|* 12 |       INDEX RANGE SCAN          | T2_I1 |   900 |       |     2 |
|* 13 |      INDEX RANGE SCAN           | T1_I1 |     1 |       |     1 |

Query Block Name / Object Alias (identified by operation id):
   1 - SEL$1
   2 - Q2BLOCK / Q2@SEL$1
   3 - Q2BLOCK
   4 - Q2BLOCK / T4@Q2BLOCK
   5 - Q2BLOCK / T4@Q2BLOCK
   6 - Q2BLOCK / T3@Q2BLOCK
   7 - Q2BLOCK / T3@Q2BLOCK
   8 - Q1BLOCK / Q1@SEL$1
   9 - Q1BLOCK / T1@Q1BLOCK
  11 - Q1BLOCK / T2@Q1BLOCK
  12 - Q1BLOCK / T2@Q1BLOCK
  13 - Q1BLOCK / T1@Q1BLOCK

Predicate Information (identified by operation id):
   1 - access("T1_I1"+"T2_I1"="T3_I1"+"T4_I1")
   3 - access("T3_I1"="T4_I1")
   5 - access("T4_I1"<10)
   7 - access("T3_I1"<10)
  12 - access("T2_I1"<10)
  13 - access("T1_I1"="T2_I1")

Notice how the optimizer is now obeying the leading() and use_nl() hints.

The problem is this: Oracle doesn’t optimise ANSI SQL, it transforms it then optimises it. Transformation can change query blocks, and Tony’s hints apply to specific query blocks. After a little testing and checking I worked out what the SQL looked like AFTER transformation and BEFORE optimisation; and it’s this:

	/*+ qb_name(sel$4) */
		/*+ qb_name(sel$1) */
		Q1.T1_I1 T1_I1, Q1.T1_I2 T1_I2, Q1.T1_D1 T1_D1, Q1.T2_I1 T2_I1, Q1.T2_I2 T2_I2, Q1.T2_TS T2_TS,
		Q2.T3_I1 T3_I1, Q2.T3_I2 T3_I2, Q2.T3_TSTZ T3_TSTZ, Q2.T4_I1 T4_I1, Q2.T4_I2 T4_I2
			from$_subquery$_003.T1_I1_0 T1_I1, from$_subquery$_003.T1_I2_1 T1_I2,
			from$_subquery$_003.T1_D1_2 T1_D1, from$_subquery$_003.T2_I1_3 T2_I1,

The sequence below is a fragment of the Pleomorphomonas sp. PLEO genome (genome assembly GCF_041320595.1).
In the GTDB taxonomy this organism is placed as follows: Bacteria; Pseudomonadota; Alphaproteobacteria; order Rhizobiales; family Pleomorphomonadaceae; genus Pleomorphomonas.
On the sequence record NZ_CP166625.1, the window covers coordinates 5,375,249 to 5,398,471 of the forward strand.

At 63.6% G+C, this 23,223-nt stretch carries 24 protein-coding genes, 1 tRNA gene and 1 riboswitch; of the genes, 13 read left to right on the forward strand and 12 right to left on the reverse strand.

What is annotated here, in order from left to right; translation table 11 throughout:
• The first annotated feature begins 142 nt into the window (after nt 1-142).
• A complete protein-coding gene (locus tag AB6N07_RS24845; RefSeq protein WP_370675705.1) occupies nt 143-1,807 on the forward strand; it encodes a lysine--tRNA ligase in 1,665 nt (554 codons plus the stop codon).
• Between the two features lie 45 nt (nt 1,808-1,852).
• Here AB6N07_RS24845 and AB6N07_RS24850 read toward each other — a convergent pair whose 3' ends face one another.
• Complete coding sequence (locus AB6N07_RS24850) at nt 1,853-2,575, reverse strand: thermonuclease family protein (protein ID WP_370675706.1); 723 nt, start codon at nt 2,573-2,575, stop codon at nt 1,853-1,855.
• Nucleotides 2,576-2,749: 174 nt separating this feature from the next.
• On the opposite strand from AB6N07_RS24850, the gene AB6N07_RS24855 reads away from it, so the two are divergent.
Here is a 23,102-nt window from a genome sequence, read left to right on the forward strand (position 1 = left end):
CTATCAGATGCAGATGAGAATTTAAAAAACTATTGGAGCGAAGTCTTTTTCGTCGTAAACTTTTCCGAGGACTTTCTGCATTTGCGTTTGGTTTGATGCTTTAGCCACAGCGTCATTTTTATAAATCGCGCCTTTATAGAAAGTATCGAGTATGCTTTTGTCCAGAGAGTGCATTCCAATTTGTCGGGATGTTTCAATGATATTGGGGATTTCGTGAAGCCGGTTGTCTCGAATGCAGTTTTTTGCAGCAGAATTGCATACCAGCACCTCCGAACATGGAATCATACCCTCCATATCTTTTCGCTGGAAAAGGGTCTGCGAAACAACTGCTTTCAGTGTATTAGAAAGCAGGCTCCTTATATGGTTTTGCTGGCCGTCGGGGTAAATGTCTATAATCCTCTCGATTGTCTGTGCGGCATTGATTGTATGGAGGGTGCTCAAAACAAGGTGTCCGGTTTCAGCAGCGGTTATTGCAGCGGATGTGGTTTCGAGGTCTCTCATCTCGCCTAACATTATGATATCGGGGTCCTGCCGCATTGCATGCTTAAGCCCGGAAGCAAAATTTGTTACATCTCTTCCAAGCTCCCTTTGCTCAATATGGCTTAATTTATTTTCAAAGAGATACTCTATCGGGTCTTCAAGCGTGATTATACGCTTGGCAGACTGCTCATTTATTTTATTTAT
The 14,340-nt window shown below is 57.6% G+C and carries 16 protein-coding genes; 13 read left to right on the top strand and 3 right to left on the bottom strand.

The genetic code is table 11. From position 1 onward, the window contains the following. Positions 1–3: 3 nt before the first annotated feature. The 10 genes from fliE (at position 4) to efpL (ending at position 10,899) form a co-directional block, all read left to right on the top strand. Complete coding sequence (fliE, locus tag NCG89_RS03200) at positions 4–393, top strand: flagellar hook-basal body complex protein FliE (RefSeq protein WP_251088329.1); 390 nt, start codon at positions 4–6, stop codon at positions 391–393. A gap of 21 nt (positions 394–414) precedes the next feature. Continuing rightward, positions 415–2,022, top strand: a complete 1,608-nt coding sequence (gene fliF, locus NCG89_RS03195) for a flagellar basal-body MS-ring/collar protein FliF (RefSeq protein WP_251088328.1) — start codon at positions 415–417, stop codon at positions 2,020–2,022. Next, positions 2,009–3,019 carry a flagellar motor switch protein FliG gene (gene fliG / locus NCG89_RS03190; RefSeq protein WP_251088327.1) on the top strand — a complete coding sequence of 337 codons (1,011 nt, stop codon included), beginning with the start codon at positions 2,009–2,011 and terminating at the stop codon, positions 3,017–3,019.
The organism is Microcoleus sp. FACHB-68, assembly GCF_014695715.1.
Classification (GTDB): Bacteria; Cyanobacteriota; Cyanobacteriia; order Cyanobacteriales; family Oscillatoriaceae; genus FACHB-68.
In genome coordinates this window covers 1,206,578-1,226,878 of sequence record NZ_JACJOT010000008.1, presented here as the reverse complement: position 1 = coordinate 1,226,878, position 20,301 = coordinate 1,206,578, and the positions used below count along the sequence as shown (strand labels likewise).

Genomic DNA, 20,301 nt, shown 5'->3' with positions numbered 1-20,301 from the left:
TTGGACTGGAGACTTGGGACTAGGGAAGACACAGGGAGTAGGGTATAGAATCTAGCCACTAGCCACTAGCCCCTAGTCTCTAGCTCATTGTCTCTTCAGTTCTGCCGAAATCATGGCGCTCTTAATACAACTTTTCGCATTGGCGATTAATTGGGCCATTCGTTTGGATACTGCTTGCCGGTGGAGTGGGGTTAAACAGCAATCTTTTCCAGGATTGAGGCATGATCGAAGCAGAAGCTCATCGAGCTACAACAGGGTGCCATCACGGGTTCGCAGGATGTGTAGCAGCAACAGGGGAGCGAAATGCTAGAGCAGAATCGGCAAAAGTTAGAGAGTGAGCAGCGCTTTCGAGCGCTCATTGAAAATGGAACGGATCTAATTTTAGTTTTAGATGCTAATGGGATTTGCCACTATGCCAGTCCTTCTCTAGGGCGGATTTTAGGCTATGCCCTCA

from$_subquery$_003.T2_I2_4 T2_I2, from$_subquery$_003.T2_TS_5 T2_TS
		FROM	(
				/*+ qb_name(sel$3) */
				T1.T1_I1 T1_I1_0, T1.T1_I2 T1_I2_1, T1.T1_D1 T1_D1_2,
				T2.T2_I1 T2_I1_3, T2.T2_I2 T2_I2_4, T2.T2_TS T2_TS_5
				TEST_USER.T1 T1,
				T1.T1_I1 = T2.T2_I1
			AND	T1.T1_I1 < 10
			)	from$_subquery$_003
		)	Q1,
			from$_subquery$_006.T3_I1_0 T3_I1, from$_subquery$_006.T3_I2_1 T3_I2,
			from$_subquery$_006.T3_TSTZ_2 T3_TSTZ, from$_subquery$_006.T4_I1_3 T4_I1,
			from$_subquery$_006.T4_I2_4 T4_I2
				/*+ qb_name(sel$2) */
				T3.T3_I1 T3_I1_0, T3.T3_I2 T3_I2_1, T3.T3_TSTZ T3_TSTZ_2,
				T4.T4_I1 T4_I1_3, T4.T4_I2 T4_I2_4 FROM TEST_USER.T3 T3, TEST_USER.T4 T4
				T3.T3_I1 = T4.T4_I1
			AND	T3.T3_I1 < 10
			)	from$_subquery$_006
		)	Q2
		Q1.T1_I1 + Q1.T2_I1 = Q2.T3_I1 + Q2.T4_I1

I got most of this from the “Query Block Name / Object Alias” section of the ANSI execution plan (there are some important clues there, like ‘T1@SEL$3′) and the “unparsed” SQL from the 10053 trace.

Notice how the query blocks q1block and q2block still exist – that’s why the no_merge() hints can survive the transformation. Notice, though, that the transformation engines has introduced a layer of inline views inside q1block and q2block - which is why the leading(@q1block t2) and use_nl(@q1block t1) hints are no longer valid: they reference objects which are not in q1block. To get his hints to work at the global level, Tony would have to change the last two hints to reference sel$3 rather than q1block.

So, next time you write a complicated piece of ANSI, make sure you think carefully about what you’re going to have to do if you subsequently have to add hints to force a particular execution plan.  (And bear in mind that one day the transformation engine might be modified to transform the query differently.)

[Further reading on "ignoring hints"]

Exadata on Cloud

I just saw this from Oracle Newsflash. Oracle Launches Exadata On Demand for High-Performance Computing.

This is very exciting. Of course the details are little at this time. But when the model matures, it allows us to play with the technology without investing a whole lot in in. A pet peeve of mine about Exadata was that it was a hardware; not a software. Unlike other Oracle products, I couldn't just download it and test the features. The limitation is huge. My role in my organization is to develop roadmaps and champion technological innovations. But without getting hands dirty, it comes to a pure paper excercise, which is not something I ever do.